November 13, 2018 | in

Best in Travel 2019


By Maria McKenzie (pg.202)

In a world where we’re increasingly virtually connected, we can feel disengaged from our roots. But thanks to developments in genetic testing and accessible historical records, travellers are finding it easier than ever to pack a bag and journey back to their origins, forging stronger connections with people and cultures along the way.

All travellers are curious – it’s what keeps the wanderlust alive. The recent rise in home DNA kits has spurred on explorers to delve into their cultural heritage, planning trips around the movements of their ancestors before them. Retracing your ancestors’ footsteps is an adventure replete with surprises. Be prepared to uncover corners of the globe you never knew existed, or travel to familiar destinations and see them in a new light. This very personal journey could find you on a ferry to a remote Scottish island in search of a long-lost relative, or standing in front of your great grandmother’s childhood home in the centre of New York City. Be they new experiences or not, a personal connection can’t help but change your perspective of a destination, and discovering kinship with new people and cultures will also give you an invaluable travel souvenir: a new-found identity. Of course, the trail may not always be fruitful, but the quest is part of the fun – who knows what exciting experiences you may have and who you may meet along the way? In a bid to find travel inspiration in the past, we asked six members of the Lonely Planet family to take a DNA test and plan a trip based on the results. Wherever they end up, we’re sure it’ll be one interesting ride.

Young family enjoying the beautiful scenery of Victoria Harbor, Hong Kong © Lane Oatey / Blue Jean Images / Getty Images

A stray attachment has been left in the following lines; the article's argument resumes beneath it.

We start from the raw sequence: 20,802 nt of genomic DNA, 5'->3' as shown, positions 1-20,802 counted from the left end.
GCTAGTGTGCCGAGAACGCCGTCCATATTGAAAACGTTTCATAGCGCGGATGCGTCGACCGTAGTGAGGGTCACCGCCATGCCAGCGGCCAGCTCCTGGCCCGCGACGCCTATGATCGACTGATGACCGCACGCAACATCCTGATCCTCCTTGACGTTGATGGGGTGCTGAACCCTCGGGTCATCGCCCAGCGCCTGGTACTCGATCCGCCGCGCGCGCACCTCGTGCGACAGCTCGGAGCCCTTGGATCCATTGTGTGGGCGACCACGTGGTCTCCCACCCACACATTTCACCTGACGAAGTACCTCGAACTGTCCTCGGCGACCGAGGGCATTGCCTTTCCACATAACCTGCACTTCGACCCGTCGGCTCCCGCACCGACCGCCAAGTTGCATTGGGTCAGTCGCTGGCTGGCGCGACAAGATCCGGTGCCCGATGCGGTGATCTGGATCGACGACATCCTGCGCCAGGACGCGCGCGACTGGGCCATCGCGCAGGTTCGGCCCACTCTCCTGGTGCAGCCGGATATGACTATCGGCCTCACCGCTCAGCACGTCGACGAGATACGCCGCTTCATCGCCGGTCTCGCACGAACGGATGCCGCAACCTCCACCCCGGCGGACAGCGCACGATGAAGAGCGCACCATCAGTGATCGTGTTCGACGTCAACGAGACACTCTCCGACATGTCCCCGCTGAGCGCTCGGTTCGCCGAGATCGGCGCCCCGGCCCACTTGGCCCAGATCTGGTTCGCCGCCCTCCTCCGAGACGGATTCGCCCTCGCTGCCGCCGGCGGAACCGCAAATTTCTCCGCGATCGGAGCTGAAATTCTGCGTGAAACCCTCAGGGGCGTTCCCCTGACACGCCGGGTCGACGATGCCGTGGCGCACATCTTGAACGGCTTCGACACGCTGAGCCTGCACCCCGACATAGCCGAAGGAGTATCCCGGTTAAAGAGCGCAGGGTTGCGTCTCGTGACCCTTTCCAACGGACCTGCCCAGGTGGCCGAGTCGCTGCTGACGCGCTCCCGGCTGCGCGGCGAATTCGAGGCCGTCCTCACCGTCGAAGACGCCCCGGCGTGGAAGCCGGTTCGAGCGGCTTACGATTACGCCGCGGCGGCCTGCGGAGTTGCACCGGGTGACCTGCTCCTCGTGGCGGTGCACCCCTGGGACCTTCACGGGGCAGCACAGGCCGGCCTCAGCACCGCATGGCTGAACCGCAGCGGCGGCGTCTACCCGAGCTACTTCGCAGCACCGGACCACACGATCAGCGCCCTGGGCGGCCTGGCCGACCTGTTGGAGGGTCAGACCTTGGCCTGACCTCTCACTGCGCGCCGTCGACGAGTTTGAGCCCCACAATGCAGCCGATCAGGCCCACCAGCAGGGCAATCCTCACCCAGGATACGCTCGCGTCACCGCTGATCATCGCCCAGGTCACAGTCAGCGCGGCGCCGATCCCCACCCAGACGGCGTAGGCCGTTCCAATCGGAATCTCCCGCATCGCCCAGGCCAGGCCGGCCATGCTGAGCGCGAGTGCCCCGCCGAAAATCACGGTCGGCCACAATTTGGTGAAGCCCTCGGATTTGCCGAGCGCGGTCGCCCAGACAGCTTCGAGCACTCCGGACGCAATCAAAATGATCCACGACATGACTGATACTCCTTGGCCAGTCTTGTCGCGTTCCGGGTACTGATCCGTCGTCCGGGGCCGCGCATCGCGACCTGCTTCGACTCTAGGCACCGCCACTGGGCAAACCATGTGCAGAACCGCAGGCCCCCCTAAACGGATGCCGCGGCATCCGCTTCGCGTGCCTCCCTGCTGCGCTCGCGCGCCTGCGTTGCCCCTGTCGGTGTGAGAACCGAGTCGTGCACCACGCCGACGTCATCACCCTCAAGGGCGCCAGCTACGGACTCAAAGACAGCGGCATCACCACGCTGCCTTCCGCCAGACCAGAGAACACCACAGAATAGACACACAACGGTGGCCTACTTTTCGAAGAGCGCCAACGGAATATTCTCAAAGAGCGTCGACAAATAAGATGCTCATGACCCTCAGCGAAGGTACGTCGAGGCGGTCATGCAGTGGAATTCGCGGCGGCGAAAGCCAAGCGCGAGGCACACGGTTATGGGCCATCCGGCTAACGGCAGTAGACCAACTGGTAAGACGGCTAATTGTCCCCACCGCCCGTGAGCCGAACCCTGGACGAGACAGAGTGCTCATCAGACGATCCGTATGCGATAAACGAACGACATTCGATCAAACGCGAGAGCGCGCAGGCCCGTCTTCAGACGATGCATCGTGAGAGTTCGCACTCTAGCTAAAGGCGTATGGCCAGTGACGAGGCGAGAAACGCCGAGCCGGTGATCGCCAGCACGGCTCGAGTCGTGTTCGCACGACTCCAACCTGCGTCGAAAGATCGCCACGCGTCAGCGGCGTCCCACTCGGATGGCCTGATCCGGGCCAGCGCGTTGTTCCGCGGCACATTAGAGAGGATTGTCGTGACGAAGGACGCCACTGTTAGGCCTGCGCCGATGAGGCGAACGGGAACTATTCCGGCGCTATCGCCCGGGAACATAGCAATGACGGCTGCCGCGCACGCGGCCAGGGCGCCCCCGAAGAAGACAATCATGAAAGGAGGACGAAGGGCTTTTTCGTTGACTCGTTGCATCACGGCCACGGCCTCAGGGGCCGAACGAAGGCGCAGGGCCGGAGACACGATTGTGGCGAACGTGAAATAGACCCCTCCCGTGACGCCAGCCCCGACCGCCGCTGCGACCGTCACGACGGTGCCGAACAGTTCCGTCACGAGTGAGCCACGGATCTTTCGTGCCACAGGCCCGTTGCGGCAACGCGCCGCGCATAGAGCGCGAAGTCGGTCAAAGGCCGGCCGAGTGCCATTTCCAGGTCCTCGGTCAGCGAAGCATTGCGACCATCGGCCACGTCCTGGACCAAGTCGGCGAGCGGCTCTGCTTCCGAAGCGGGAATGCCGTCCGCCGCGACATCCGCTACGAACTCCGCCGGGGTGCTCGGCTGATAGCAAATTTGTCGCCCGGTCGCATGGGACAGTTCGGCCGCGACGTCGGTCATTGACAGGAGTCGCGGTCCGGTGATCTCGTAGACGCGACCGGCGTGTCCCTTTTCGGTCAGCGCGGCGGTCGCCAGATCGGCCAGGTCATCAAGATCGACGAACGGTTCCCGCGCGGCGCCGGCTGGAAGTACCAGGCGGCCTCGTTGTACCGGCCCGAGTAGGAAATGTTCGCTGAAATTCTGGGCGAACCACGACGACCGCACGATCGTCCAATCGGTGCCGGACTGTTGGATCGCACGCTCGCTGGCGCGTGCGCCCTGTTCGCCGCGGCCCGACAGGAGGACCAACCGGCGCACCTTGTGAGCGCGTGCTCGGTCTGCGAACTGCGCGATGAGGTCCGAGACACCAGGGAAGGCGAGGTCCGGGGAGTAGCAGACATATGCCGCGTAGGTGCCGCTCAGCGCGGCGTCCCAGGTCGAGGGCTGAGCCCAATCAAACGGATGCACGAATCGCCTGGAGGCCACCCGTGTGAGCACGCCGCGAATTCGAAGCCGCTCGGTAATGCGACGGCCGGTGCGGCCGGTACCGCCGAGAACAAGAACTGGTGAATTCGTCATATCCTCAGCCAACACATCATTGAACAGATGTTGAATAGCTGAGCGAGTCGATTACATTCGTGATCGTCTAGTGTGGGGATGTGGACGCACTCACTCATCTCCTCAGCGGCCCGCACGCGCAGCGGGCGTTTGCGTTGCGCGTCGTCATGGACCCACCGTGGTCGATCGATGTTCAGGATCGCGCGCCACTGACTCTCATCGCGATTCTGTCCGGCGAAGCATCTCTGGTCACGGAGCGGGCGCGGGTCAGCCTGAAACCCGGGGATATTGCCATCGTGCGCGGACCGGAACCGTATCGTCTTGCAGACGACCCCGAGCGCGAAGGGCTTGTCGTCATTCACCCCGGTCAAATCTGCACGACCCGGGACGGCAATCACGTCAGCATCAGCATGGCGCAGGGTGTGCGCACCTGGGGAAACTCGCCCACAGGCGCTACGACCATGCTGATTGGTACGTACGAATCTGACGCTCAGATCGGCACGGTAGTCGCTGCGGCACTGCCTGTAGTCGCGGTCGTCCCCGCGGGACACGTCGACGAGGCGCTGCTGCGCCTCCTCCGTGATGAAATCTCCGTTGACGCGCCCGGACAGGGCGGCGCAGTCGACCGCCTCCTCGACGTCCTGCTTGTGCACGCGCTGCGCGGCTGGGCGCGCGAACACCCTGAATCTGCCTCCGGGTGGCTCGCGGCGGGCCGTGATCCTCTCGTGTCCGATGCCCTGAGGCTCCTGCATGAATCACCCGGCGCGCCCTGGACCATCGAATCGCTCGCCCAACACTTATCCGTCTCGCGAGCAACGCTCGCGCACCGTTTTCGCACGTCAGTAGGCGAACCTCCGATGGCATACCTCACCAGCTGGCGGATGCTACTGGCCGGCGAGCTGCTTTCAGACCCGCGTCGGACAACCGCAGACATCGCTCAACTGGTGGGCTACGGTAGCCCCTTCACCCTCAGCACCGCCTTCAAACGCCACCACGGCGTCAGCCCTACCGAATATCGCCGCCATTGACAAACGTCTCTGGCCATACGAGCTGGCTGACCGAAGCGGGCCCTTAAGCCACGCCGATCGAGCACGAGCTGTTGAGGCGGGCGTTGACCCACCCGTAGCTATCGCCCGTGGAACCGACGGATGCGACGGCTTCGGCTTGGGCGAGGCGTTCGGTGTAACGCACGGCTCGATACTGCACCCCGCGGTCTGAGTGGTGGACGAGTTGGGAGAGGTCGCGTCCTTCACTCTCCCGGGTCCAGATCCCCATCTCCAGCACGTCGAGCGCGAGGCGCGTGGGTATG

1. Portugal

Right after finding out my DNA results and discovering I have Portuguese blood in me, I booked a ticket to Portugal to explore this beautiful land my ancestors once walked. When you discover that a part of you is found in a place you have never been to, you automatically feel a pull to it. It’s like going on the ultimate global treasure hunt of self-discovery.

  • Kristen Sarah, Canadian, Lonely Planet

Trailblazer, blogger and YouTuber

41% Italian, 21.4% broadly European, 17% British and Irish, 9% French and German, 6% Norwegian, 3% Iberian, 1% Balkan, 0.4% Finnish, 1% Western Asian and North African, 0.1% East Asian and Native American, 0.1% Sub-Saharan African.

Porto, Portugal old town skyline from across the Douro River. ©ESB Professional/Shutterstock

 2. Georgia

I’ve long heard rumours of having distant relatives living somewhere in the Caucasus. The more I read up about Georgia, the more I spot photographs of local people who have a degree of – how should I put this? – ruddy-cheeked, wavy-haired familiarity. There’s much I’d love to experience in the country, from sci-fi architecture in Sovietera Black Sea resorts to winemaking traditions that can be traced back to the Romans. Finding out my results has underscored how the human urge to travel has made so many of us more diverse than we might realise.

  • Peter Grunert, British, Group Editor Lonely Planet magazines

72% North & West European, 24% Irish, Scottish and Welsh, 2.2% Iberian, 1.1% West Asian

Vineyard and Alaverdi Cathedral with Caucasus Mountains in background. ©Andrew Montgomery/Lonely Planet

 3. Japan

I had 1% Korean Japanese show up in my DNA results. My entire family was shocked – we don’t know if it was my mother’s side (mainly Middle Eastern) or my father’s (Eastern European/Russian). Now that I know my family roots, there’s a different sense of what makes me, me. I hope to see similarities between myself, my interests and habits, and the locals I meet. I may walk down a street and distant cousins may walk past me; I’ve never felt that before.

  • Siya Zarrabi, Canadian, Lonely Planet Trailblazer, travel videographer and blogger

46% Western Asian, 49% European (Ashkenazi Jewish), 2% Iberian, 1% Korean Japanese, 1% North African, 0.5% South Asian, 0.5% Native American

Women in traditional japanese kimonos walking at Fushimi Inari Shrine in Kyoto, Japan. ©Patryk Kosmider/Shutterstock


Content supplied by Lonely Planet

TitleBest in Travel 2019
AuthorLonely Planet